Manufacturing Industry Advisor

To say that COVID-19 has wrought havoc on automotive supply chains over the last 8-12 months may be an understatement.  With significant portions of their supply chain located in China, automotive suppliers and their customers had to contend with significant challenges even before COVID-19 brought automotive manufacturing in the United States to a standstill in March.  Although production has restarted, suppliers must deal with a multi-faceted set of new challenges that are affecting their cost-structure. …
It is quite common in supply chain contracts for the buyer and the seller to have competing interests in negotiating key contractual provisions and protections. Before COVID-19, force majeure provisions were often just an afterthought in contract negotiations, with very little difference regardless of whether the manufacturing company was on the buy- or sell-side of the contract and without regard to the specifics in the supply relationship. Instead, manufacturers would copy the same, tired force…
The United States-Mexico-Canada Agreement (USMCA) entered into force July 1, 2020.  You likely have heard that, depending on your company specifics, the Agreement would greatly affect -or not- the way you currently do business among the United States, Mexico and Canada; and now you are obliged to fully comply with it …   USMCA´s provisions –including the agreement, country-specific rules, and related instructions– are spread through thousands of pages but, fortunately, not all of them are…
Six months after the onset of the coronavirus pandemic, many merger and acquisition transactions remain delayed or sidelined. As companies report their Q2 financial results, investors are also focused on opportunities to acquire promising businesses that may face near-term financial and operational challenges, at lower valuations than were available prior to the pandemic. While these deals may appear to be hard to come by, shrewd investors will be well served by considering both out-of-court and…
Proposed bipartisan legislation would grant authority to the U.S. Customs and Border Patrol (CBP) to seize goods that infringe U.S. design patents, which protect the ornamental appearance of articles of manufacture. CBP already has authority to seize products that infringe trademarks and copyrights, but no authority in relation to design patents. The legislation, introduced by Sens. Thom Tillis (R-NC), Chris Coons (D-DE), Bill Cassidy (R-LA), and Mazie Hirono (D-HI) as “The Counterfeit Goods Seizure
Manufacturers often find it necessary to schedule temporary plant shutdowns during the year for maintenance purposes or new model changeovers, and require employees to use their vacation during this time. Given that many of our manufacturing clients, especially in the automotive sector, operate in the Midwest, we wanted to survey the state laws in a few Midwestern states.  While forcing employees to use vacation is generally permitted in several Midwestern states, employers may be surprised…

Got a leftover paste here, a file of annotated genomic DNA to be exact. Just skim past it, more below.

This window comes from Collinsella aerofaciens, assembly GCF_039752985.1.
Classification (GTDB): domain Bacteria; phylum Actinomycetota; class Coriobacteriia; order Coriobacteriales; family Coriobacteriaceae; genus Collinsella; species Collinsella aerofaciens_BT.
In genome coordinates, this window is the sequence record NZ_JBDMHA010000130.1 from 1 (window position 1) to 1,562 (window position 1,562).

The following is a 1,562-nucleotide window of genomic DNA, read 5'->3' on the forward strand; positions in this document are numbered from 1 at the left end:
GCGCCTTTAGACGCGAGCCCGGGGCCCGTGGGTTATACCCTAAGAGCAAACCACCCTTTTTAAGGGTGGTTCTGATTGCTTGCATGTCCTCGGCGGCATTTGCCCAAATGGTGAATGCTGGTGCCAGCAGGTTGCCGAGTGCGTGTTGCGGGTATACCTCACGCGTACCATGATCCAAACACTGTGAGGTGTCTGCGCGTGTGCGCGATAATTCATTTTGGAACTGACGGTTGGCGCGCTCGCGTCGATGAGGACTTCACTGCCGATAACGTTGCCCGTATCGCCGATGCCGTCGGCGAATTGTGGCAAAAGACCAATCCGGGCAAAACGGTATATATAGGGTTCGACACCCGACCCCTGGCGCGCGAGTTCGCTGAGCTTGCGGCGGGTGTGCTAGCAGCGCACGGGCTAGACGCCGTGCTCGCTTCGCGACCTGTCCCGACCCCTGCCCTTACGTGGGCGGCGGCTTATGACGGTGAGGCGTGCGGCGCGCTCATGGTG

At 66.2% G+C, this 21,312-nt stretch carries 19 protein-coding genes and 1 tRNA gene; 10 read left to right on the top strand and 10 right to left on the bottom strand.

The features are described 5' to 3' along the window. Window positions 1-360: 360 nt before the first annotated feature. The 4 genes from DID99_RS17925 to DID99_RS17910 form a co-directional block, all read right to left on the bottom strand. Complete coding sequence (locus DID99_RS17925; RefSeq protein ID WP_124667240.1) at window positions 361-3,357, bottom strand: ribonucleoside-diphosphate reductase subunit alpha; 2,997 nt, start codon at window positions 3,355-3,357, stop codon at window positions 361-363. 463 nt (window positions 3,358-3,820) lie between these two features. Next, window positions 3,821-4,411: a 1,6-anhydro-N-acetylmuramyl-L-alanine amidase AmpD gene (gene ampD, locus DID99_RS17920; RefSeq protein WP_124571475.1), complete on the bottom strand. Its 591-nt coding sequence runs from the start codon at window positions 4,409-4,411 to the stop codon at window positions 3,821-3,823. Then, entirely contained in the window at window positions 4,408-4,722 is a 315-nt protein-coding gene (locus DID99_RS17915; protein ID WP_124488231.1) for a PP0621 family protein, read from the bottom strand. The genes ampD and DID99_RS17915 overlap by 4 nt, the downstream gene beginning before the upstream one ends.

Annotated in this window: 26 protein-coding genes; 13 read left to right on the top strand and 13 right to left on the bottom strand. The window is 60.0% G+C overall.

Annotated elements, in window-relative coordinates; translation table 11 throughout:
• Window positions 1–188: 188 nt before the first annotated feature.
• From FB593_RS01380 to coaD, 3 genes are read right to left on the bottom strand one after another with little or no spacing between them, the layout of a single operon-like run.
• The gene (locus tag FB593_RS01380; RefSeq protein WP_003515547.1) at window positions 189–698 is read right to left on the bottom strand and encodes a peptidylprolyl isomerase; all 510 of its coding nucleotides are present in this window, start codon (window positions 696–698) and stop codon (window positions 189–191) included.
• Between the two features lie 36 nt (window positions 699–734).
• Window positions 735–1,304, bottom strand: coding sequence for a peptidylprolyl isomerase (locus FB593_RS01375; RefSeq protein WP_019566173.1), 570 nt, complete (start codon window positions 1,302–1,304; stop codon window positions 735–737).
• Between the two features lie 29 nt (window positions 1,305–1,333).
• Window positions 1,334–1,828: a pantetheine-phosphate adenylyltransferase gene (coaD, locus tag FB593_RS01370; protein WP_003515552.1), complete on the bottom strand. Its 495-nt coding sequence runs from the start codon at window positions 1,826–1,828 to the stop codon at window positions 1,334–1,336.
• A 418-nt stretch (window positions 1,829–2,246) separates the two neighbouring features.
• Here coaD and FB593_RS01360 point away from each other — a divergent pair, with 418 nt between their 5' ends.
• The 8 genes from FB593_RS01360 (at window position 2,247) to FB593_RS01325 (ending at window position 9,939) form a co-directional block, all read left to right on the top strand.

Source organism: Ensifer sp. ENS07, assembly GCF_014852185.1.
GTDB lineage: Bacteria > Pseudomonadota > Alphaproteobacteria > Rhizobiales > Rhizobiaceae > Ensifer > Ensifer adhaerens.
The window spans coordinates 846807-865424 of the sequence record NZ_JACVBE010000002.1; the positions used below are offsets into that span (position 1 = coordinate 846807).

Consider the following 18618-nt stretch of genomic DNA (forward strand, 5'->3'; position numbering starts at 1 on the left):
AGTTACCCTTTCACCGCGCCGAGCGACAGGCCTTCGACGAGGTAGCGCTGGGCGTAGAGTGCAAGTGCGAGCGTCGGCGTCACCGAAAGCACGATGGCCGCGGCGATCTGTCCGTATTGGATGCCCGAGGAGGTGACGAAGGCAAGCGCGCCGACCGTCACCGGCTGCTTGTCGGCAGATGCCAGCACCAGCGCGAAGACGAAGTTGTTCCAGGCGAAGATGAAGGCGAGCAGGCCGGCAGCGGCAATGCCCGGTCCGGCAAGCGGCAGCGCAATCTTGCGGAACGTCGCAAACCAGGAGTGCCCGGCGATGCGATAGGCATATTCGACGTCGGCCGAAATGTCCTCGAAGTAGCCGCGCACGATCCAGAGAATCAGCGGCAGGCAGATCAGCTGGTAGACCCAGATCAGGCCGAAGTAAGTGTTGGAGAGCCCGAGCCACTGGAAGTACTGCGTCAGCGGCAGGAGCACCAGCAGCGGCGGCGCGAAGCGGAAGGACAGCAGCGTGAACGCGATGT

A recent Law360 article by Foley attorneys Gregory Husisian and Jenlain Scott underscores the importance of supply chain due diligence.  As developed in detail here, the risks of large penalties for international regulation violations pose outsized risks for the automotive industry, where many companies source, operate or sell internationally. Also of particular concern to automotive companies is the heightened enforcement of U.S. Customs and Border Protection requirements. For automotive and other manufacturing companies, which…
With the economic disruption of the COVID-19 pandemic certain to continue through the end of 2020, now is the time to consider the impact of the virus on year-end reporting obligations, particularly those that relate to existing economic development credit and incentive agreements. Most credit and incentive agreements contain company obligations for employment levels, taxable revenue, and/or capital investment that may have been impacted by a variety of pandemic-related factors including: stay at home orders,…
Decorated lead automotive analyst John Murphy at Bank of America Merrill Lynch recently unveiled the 2020 edition of his much anticipated “Car Wars” report.  The premise of Car Wars is simple:  for automakers, a faster product replacement rate leads to a fresher overall showroom age which drives market share, profitability and ultimately share price.  Murphy shared 20 years of historical data that support this thesis.  That is, auto companies that can execute (well) on a…
USMCA´s much expected “Uniform Regulations,” which will be binding in all three member countries, were finally issued on June 3, 2020, less than a month ahead of the July 1, 2020 entry into force of the Trade Agreement replacing NAFTA. The Uniform Regulations help interpret, apply and administer several USMCA´s Chapters, namely 4 (Rules of Origin), 5 (Origin Procedures), 6 (Textiles and Apparel Goods), and 7 (Customs Administration and Trade Facilitation). The regulations are voluminous.…